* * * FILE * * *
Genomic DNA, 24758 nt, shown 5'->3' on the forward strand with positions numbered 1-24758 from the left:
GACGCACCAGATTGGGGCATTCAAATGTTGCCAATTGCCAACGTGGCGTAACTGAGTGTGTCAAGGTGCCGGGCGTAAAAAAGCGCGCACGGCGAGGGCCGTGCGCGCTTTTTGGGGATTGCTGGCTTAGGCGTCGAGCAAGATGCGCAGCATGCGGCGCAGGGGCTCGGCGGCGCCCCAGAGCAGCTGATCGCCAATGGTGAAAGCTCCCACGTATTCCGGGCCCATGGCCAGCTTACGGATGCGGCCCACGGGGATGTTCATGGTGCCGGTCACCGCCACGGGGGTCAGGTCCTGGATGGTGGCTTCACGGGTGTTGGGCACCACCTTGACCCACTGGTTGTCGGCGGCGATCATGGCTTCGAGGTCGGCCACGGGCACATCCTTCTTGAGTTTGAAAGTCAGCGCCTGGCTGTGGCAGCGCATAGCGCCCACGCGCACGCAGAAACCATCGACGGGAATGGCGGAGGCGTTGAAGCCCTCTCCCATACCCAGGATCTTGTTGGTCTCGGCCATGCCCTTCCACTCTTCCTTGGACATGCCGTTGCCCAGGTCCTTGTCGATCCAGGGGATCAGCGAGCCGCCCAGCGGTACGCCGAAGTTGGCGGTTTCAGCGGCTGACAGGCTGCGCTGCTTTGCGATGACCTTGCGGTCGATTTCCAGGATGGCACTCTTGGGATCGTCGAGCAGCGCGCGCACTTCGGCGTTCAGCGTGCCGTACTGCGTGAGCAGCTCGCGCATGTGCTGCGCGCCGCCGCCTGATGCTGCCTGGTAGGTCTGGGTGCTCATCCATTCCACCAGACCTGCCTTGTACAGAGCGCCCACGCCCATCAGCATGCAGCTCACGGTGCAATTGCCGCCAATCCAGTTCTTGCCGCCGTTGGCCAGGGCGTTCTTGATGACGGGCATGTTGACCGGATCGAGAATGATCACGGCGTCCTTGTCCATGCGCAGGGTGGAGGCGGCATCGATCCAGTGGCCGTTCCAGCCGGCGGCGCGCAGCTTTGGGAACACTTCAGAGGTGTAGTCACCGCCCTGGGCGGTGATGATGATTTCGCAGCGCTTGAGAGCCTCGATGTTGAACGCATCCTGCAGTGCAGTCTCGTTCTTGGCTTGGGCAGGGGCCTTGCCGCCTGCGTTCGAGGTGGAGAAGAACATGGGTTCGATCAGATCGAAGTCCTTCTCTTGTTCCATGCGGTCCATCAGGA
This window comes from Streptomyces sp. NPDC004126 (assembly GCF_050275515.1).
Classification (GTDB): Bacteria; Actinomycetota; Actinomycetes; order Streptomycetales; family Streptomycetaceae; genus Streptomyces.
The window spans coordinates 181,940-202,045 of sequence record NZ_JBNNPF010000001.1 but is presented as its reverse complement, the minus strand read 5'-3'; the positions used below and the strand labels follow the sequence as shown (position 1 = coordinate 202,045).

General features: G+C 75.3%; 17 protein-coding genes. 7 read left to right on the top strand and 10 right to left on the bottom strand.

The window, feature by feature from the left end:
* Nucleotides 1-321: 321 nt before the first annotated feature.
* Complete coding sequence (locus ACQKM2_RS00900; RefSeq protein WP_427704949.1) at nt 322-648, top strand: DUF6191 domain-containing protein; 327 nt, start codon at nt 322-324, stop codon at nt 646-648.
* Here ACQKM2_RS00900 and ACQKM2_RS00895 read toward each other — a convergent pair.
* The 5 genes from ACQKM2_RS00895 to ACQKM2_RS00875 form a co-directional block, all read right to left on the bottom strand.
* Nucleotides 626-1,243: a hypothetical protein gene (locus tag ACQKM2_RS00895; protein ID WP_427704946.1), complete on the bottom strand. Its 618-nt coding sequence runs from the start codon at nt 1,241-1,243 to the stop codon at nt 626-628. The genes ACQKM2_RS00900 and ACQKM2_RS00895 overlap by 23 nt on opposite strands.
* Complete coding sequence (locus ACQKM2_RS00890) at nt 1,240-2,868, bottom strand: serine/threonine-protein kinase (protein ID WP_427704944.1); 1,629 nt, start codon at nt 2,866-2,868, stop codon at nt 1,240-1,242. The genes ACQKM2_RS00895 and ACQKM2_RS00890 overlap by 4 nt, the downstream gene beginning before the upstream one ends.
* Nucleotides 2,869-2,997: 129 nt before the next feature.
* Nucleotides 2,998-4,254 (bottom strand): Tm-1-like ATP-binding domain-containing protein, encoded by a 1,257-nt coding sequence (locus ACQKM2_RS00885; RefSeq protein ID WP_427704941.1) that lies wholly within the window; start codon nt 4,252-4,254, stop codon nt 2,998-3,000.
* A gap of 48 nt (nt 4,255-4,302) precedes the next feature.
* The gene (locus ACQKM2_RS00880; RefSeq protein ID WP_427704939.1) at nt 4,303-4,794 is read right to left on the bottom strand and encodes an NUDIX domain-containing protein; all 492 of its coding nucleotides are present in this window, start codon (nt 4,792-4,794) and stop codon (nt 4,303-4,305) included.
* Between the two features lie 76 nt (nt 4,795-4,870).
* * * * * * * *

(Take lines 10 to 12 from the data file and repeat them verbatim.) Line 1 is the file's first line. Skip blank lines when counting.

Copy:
* Here ACQKM2_RS00900 and ACQKM2_RS00895 read toward each other — a convergent pair.
* The 5 genes from ACQKM2_RS00895 to ACQKM2_RS00875 form a co-directional block, all read right to left on the bottom strand.
* Nucleotides 626-1,243: a hypothetical protein gene (locus tag ACQKM2_RS00895; protein ID WP_427704946.1), complete on the bottom strand. Its 618-nt coding sequence runs from the start codon at nt 1,241-1,243 to the stop codon at nt 626-628. The genes ACQKM2_RS00900 and ACQKM2_RS00895 overlap by 23 nt on opposite strands.